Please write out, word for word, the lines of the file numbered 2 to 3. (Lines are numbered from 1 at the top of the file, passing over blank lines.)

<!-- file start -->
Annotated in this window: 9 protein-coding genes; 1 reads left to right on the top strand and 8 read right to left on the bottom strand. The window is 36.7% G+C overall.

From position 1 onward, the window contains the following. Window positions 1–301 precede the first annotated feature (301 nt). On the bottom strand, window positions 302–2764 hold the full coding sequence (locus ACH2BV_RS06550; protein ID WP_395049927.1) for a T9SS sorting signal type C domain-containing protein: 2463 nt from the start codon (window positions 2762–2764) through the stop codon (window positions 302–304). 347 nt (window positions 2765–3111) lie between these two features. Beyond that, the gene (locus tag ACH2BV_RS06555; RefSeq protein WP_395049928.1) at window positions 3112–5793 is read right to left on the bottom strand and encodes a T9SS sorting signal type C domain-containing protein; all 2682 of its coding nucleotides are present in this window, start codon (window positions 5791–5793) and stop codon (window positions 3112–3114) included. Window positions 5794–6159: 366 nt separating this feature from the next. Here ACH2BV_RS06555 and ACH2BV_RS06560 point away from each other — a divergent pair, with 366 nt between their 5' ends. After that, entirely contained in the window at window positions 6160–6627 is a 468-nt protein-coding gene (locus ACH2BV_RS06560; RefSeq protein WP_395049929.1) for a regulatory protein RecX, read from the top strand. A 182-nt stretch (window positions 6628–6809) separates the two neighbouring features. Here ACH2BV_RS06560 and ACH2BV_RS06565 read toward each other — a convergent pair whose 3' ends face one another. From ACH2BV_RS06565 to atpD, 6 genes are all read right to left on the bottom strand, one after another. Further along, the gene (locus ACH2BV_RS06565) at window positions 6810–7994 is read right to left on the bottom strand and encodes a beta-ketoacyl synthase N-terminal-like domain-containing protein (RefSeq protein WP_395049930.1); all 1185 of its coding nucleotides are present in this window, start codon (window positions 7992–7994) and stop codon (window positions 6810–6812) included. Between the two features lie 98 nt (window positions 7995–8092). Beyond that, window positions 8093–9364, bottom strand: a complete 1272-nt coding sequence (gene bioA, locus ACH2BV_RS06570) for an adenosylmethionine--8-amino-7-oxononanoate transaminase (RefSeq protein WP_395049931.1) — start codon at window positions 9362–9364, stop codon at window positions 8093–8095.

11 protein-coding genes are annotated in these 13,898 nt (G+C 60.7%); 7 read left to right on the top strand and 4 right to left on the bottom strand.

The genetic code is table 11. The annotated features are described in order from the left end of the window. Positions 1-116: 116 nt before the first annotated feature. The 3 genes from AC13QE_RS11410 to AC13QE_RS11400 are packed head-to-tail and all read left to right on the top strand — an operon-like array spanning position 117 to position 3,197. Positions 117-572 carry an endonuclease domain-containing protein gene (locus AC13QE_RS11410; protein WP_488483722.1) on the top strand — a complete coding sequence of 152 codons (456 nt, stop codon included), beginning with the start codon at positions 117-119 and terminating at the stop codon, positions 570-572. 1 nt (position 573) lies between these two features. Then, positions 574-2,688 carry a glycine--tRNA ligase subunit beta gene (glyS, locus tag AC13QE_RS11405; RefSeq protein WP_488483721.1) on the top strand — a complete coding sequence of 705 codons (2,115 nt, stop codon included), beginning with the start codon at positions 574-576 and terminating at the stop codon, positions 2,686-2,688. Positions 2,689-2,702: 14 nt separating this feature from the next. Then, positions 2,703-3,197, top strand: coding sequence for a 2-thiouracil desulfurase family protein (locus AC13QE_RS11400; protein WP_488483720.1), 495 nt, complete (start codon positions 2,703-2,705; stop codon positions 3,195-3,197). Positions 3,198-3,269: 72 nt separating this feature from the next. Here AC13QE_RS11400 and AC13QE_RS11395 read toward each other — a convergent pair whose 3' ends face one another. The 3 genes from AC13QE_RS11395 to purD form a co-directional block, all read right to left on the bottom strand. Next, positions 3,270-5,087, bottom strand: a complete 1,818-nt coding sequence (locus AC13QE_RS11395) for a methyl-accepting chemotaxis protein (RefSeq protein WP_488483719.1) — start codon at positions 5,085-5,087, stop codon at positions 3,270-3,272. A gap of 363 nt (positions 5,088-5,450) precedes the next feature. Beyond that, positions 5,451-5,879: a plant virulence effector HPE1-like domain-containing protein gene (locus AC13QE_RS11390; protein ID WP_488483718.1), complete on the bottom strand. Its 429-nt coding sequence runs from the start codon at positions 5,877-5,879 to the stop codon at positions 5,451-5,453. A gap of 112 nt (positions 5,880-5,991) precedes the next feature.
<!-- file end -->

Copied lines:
From position 1 onward, the window contains the following. Window positions 1–301 precede the first annotated feature (301 nt). On the bottom strand, window positions 302–2764 hold the full coding sequence (locus ACH2BV_RS06550; protein ID WP_395049927.1) for a T9SS sorting signal type C domain-containing protein: 2463 nt from the start codon (window positions 2762–2764) through the stop codon (window positions 302–304). 347 nt (window positions 2765–3111) lie between these two features. Beyond that, the gene (locus tag ACH2BV_RS06555; RefSeq protein WP_395049928.1) at window positions 3112–5793 is read right to left on the bottom strand and encodes a T9SS sorting signal type C domain-containing protein; all 2682 of its coding nucleotides are present in this window, start codon (window positions 5791–5793) and stop codon (window positions 3112–3114) included. Window positions 5794–6159: 366 nt separating this feature from the next. Here ACH2BV_RS06555 and ACH2BV_RS06560 point away from each other — a divergent pair, with 366 nt between their 5' ends. After that, entirely contained in the window at window positions 6160–6627 is a 468-nt protein-coding gene (locus ACH2BV_RS06560; RefSeq protein WP_395049929.1) for a regulatory protein RecX, read from the top strand. A 182-nt stretch (window positions 6628–6809) separates the two neighbouring features. Here ACH2BV_RS06560 and ACH2BV_RS06565 read toward each other — a convergent pair whose 3' ends face one another. From ACH2BV_RS06565 to atpD, 6 genes are all read right to left on the bottom strand, one after another. Further along, the gene (locus ACH2BV_RS06565) at window positions 6810–7994 is read right to left on the bottom strand and encodes a beta-ketoacyl synthase N-terminal-like domain-containing protein (RefSeq protein WP_395049930.1); all 1185 of its coding nucleotides are present in this window, start codon (window positions 7992–7994) and stop codon (window positions 6810–6812) included. Between the two features lie 98 nt (window positions 7995–8092). Beyond that, window positions 8093–9364, bottom strand: a complete 1272-nt coding sequence (gene bioA, locus ACH2BV_RS06570) for an adenosylmethionine--8-amino-7-oxononanoate transaminase (RefSeq protein WP_395049931.1) — start codon at window positions 9362–9364, stop codon at window positions 8093–8095.

11 protein-coding genes are annotated in these 13,898 nt (G+C 60.7%); 7 read left to right on the top strand and 4 right to left on the bottom strand.